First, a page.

UCSC Feminist Studies professor Bettina Aptheker is featured in the Fall 2008 issue of Ms. Magazine.

The article spotlights the lack of feminist lectures available online at such sites as YouTube and Apple's iTunes U, a new site dedicated to free academic videos.

The magazine praised the release of Aptheker's recent 17-DVD set-a broadcast quality recording of her acclaimed class Introduction to Feminisms-expressing hope that it will inspire other feminist professors to make their classes available outside of the university setting.

The idea behind Aptheker's DVD set was to make inexpensive DVD copies of the lectures available to high schools, junior colleges, universities, libraries, and individuals.

The topics of her lectures range from racism and violence against women, to body image and women's history.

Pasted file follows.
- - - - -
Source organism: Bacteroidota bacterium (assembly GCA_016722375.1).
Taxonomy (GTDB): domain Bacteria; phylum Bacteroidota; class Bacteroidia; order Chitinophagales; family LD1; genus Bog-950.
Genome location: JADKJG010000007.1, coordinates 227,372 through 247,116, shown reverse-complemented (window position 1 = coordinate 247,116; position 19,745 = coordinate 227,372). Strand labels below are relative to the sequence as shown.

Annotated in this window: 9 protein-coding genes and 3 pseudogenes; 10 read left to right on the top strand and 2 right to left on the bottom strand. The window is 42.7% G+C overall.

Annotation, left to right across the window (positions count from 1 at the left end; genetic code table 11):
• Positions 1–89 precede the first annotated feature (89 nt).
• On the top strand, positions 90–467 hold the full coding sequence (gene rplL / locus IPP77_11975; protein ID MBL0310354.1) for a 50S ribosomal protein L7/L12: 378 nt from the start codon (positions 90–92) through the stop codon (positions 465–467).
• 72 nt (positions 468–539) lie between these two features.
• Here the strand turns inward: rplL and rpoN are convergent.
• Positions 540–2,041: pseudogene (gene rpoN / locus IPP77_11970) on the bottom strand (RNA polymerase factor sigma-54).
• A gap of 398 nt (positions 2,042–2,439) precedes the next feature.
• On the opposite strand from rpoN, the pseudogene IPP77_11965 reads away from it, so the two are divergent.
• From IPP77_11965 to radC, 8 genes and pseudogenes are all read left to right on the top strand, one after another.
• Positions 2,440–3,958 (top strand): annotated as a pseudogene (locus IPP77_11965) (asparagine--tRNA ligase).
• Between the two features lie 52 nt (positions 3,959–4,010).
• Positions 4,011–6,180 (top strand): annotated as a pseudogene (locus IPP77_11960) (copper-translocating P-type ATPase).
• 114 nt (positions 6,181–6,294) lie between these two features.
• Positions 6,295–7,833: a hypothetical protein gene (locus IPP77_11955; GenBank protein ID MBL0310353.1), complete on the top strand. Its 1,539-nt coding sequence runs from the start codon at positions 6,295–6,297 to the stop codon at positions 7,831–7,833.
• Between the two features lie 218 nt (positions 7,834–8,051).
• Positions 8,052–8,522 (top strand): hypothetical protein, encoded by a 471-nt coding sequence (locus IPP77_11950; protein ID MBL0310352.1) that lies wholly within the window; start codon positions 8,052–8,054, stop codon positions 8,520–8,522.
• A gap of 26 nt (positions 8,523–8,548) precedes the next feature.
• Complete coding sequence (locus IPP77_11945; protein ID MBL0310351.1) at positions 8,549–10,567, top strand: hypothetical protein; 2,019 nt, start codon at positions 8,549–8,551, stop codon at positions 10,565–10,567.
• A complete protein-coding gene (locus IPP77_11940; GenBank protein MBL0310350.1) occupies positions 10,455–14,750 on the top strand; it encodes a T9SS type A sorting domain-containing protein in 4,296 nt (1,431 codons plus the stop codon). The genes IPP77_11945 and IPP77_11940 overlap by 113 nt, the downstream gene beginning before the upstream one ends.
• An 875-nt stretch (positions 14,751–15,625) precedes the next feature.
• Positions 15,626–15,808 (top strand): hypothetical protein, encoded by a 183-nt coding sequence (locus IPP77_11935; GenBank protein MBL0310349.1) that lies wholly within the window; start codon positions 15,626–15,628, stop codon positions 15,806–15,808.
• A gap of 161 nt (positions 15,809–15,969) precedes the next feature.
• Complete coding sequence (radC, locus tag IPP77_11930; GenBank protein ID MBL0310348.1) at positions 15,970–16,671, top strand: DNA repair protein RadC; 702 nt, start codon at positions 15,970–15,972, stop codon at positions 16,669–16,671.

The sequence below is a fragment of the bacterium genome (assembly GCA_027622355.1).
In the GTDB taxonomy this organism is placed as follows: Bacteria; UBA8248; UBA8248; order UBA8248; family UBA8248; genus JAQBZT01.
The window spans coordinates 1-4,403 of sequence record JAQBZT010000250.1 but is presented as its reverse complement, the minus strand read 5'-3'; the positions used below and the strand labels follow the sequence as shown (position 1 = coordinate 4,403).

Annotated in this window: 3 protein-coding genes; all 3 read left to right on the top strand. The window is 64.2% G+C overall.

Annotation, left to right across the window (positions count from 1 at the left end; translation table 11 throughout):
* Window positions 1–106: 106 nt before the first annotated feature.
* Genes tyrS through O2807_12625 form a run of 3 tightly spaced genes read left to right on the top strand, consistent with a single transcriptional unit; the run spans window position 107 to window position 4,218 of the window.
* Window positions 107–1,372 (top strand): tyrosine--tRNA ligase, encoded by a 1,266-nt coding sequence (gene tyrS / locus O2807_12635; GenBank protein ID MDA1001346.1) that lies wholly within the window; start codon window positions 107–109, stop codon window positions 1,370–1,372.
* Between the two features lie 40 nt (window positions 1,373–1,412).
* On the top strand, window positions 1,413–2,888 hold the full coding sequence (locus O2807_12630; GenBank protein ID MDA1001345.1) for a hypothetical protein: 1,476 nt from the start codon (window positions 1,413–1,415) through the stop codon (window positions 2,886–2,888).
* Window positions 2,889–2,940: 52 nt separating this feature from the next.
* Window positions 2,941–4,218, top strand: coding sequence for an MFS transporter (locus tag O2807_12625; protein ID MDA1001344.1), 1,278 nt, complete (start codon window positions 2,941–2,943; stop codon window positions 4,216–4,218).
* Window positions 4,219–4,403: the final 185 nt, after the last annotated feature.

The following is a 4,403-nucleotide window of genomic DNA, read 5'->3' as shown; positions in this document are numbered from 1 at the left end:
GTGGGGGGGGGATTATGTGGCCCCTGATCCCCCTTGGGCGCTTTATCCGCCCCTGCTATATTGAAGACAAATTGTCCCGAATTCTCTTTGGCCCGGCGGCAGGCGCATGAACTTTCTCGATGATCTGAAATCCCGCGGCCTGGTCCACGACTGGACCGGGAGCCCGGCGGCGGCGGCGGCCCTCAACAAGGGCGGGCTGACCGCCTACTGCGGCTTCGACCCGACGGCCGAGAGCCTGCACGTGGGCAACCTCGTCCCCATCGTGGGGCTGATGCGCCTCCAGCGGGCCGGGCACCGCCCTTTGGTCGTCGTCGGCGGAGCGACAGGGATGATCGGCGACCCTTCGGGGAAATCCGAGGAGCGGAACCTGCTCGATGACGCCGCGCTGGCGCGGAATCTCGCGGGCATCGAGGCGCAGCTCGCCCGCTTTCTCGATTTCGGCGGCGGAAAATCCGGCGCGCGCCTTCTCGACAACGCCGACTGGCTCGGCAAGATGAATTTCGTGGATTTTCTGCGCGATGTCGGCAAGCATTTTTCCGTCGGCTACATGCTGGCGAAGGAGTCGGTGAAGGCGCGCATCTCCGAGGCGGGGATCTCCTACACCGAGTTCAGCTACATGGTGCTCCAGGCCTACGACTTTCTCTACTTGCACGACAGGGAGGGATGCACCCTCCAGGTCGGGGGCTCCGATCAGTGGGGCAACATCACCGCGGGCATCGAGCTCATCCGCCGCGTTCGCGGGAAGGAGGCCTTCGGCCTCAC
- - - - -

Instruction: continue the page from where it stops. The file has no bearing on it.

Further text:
"We particularly want to get the DVDs into the high schools because domestic violence, childhood abuse, and sexual violence are very pervasive in our society," Aptheker noted. "And mostly there is very little analysis at the high school level of why that is, and how girls and women can protect and empower themselves."

"My class deals with the many gender, race, class, and sexuality interests in people's lives," Aptheker added. "There's a lot of theory available, but it's not often presented in an accessible way that high school students-or incoming university students-can understand."

Aptheker began her career at UCSC as the sole lecturer in the Women's Studies Department (now called Feminist Studies). She became the department's first ladder-rank faculty member in 1987 and was honored with the UCSC Alumni Association's Distinguished Teaching Award in 2001.

Ms. Magazine was founded in 1971 by Gloria Steinem and Letty Cottin Pogrebin. The magazine has become a landmark institution in American journalism in the area of women's rights.

The DVD set is available at: www.introtofem.org.

Related story links:

UCSC media expert contributes feature to 35th anniversary issue of Ms. magazine

'Stunning new memoir' from feminist studies professor Bettina Aptheker